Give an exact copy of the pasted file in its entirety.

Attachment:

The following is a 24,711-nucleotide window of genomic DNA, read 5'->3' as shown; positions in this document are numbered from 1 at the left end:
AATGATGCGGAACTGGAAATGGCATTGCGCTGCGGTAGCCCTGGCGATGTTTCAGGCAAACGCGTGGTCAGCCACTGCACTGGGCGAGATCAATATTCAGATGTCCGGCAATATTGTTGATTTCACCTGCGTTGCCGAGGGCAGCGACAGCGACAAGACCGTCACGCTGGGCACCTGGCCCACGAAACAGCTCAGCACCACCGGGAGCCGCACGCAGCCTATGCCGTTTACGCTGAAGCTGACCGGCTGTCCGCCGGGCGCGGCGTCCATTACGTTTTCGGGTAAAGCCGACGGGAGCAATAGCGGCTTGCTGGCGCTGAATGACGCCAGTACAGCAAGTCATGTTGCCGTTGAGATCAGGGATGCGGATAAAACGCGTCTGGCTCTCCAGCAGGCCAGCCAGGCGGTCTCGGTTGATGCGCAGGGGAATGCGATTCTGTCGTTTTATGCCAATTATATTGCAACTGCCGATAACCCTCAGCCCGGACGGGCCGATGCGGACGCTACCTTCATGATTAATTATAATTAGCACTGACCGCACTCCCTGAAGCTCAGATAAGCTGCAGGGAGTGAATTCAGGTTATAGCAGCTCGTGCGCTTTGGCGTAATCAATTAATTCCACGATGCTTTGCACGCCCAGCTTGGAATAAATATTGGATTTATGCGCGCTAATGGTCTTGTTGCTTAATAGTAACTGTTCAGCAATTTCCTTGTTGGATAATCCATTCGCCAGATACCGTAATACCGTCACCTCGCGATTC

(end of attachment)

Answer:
The following is a 24,711-nucleotide window of genomic DNA, read 5'->3' as shown; positions in this document are numbered from 1 at the left end:
AATGATGCGGAACTGGAAATGGCATTGCGCTGCGGTAGCCCTGGCGATGTTTCAGGCAAACGCGTGGTCAGCCACTGCACTGGGCGAGATCAATATTCAGATGTCCGGCAATATTGTTGATTTCACCTGCGTTGCCGAGGGCAGCGACAGCGACAAGACCGTCACGCTGGGCACCTGGCCCACGAAACAGCTCAGCACCACCGGGAGCCGCACGCAGCCTATGCCGTTTACGCTGAAGCTGACCGGCTGTCCGCCGGGCGCGGCGTCCATTACGTTTTCGGGTAAAGCCGACGGGAGCAATAGCGGCTTGCTGGCGCTGAATGACGCCAGTACAGCAAGTCATGTTGCCGTTGAGATCAGGGATGCGGATAAAACGCGTCTGGCTCTCCAGCAGGCCAGCCAGGCGGTCTCGGTTGATGCGCAGGGGAATGCGATTCTGTCGTTTTATGCCAATTATATTGCAACTGCCGATAACCCTCAGCCCGGACGGGCCGATGCGGACGCTACCTTCATGATTAATTATAATTAGCACTGACCGCACTCCCTGAAGCTCAGATAAGCTGCAGGGAGTGAATTCAGGTTATAGCAGCTCGTGCGCTTTGGCGTAATCAATTAATTCCACGATGCTTTGCACGCCCAGCTTGGAATAAATATTGGATTTATGCGCGCTAATGGTCTTGTTGCTTAATAGTAACTGTTCAGCAATTTCCTTGTTGGATAATCCATTCGCCAGATACCGTAATACCGTCACCTCGCGATTC